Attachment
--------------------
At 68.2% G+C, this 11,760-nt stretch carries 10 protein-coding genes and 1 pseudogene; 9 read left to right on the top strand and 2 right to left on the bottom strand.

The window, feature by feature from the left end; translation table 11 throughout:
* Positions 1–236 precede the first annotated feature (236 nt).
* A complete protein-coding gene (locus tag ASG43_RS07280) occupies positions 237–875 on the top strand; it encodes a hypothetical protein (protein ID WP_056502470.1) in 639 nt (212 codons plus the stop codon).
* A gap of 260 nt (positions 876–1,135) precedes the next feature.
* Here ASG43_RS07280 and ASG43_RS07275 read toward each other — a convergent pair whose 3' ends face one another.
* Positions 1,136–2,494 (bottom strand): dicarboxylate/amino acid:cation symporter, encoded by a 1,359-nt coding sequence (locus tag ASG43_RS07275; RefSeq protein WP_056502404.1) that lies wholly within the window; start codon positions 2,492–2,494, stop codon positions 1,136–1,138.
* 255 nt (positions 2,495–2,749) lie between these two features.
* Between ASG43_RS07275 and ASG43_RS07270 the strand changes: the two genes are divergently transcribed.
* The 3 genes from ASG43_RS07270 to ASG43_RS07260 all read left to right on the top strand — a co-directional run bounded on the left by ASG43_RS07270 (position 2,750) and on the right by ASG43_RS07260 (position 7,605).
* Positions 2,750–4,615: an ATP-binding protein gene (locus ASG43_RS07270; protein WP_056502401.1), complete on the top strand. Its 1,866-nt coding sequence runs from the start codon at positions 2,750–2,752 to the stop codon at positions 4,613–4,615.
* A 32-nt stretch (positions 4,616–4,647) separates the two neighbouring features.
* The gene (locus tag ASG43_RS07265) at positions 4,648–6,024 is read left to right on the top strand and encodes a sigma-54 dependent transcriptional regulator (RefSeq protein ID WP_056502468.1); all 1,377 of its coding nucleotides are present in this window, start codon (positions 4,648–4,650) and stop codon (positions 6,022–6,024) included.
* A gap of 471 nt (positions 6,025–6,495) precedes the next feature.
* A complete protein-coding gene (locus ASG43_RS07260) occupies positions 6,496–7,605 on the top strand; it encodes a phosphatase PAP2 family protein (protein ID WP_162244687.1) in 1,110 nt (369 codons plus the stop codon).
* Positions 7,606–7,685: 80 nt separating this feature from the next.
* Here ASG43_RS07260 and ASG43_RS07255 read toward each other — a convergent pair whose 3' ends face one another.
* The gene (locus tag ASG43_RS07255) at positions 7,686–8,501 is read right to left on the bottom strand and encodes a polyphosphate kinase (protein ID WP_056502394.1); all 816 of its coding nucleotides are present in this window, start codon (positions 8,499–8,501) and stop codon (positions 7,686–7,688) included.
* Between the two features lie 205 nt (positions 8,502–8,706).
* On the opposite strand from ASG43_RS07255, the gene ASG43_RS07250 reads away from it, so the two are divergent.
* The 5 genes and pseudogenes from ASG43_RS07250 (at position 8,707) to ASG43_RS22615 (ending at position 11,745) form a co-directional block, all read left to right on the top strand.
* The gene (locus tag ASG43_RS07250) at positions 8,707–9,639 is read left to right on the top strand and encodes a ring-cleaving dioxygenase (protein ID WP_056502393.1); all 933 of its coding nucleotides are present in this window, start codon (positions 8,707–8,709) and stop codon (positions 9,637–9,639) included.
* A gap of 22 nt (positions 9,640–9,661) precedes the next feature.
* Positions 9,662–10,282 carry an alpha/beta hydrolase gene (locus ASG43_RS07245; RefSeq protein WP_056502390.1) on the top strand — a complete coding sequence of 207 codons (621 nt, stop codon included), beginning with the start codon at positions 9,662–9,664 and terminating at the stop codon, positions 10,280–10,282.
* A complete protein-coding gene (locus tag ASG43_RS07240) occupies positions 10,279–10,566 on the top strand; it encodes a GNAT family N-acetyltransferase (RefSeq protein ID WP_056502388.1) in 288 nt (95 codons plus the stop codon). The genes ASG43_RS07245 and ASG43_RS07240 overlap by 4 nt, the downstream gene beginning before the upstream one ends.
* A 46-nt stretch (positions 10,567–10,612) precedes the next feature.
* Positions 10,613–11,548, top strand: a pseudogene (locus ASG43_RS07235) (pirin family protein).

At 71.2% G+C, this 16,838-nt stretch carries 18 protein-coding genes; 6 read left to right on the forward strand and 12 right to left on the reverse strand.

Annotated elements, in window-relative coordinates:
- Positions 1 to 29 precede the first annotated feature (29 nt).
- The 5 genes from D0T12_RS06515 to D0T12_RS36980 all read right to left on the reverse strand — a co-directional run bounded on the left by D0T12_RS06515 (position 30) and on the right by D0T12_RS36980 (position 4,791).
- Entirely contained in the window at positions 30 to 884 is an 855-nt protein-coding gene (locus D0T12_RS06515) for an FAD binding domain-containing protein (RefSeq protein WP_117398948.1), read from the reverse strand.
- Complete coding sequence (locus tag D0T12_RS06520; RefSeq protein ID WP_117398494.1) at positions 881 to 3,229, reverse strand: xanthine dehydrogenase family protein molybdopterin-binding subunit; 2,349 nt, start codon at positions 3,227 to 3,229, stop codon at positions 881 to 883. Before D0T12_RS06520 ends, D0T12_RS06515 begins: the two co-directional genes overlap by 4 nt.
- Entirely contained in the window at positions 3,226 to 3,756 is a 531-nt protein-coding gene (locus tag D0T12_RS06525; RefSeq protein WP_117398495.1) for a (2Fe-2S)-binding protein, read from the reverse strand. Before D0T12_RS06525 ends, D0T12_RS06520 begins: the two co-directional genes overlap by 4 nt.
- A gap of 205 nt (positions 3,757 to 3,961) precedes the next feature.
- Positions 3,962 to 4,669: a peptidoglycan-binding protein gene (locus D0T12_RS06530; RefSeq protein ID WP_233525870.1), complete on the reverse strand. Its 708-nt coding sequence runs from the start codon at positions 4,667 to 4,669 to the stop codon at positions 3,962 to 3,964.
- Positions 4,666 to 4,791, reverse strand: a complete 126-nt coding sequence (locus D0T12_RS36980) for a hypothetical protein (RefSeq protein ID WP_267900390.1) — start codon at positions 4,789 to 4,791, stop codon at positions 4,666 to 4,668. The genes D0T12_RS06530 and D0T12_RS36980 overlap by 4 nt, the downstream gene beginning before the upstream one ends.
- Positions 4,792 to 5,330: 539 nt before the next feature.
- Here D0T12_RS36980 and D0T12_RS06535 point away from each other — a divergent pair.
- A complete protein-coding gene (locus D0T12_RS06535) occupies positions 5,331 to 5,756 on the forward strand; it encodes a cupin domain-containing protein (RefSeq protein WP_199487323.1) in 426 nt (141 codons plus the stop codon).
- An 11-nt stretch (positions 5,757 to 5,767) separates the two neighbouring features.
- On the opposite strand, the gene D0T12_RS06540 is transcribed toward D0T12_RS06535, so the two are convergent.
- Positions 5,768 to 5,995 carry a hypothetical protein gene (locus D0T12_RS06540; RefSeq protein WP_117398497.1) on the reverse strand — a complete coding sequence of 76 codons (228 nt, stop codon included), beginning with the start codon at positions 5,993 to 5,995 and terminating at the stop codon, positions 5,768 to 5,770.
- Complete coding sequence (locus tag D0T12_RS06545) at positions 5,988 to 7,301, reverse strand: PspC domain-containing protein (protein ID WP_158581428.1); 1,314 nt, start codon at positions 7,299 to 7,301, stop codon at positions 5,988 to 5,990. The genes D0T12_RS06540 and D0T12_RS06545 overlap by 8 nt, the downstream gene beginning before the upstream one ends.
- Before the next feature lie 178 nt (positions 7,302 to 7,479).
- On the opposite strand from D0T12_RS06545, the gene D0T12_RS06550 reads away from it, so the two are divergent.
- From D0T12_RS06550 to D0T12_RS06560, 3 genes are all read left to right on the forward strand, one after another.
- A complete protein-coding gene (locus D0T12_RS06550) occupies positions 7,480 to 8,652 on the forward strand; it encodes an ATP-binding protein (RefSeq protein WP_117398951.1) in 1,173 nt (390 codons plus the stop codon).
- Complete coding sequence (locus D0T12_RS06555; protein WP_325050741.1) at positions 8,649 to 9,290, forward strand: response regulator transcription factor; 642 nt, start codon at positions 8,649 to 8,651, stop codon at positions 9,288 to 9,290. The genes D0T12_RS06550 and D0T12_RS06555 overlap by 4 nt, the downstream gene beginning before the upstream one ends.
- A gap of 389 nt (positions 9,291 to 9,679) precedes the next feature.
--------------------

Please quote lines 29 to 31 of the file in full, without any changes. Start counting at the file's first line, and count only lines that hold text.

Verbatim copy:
Annotated elements, in window-relative coordinates:
- Positions 1 to 29 precede the first annotated feature (29 nt).
- The 5 genes from D0T12_RS06515 to D0T12_RS36980 all read right to left on the reverse strand — a co-directional run bounded on the left by D0T12_RS06515 (position 30) and on the right by D0T12_RS36980 (position 4,791).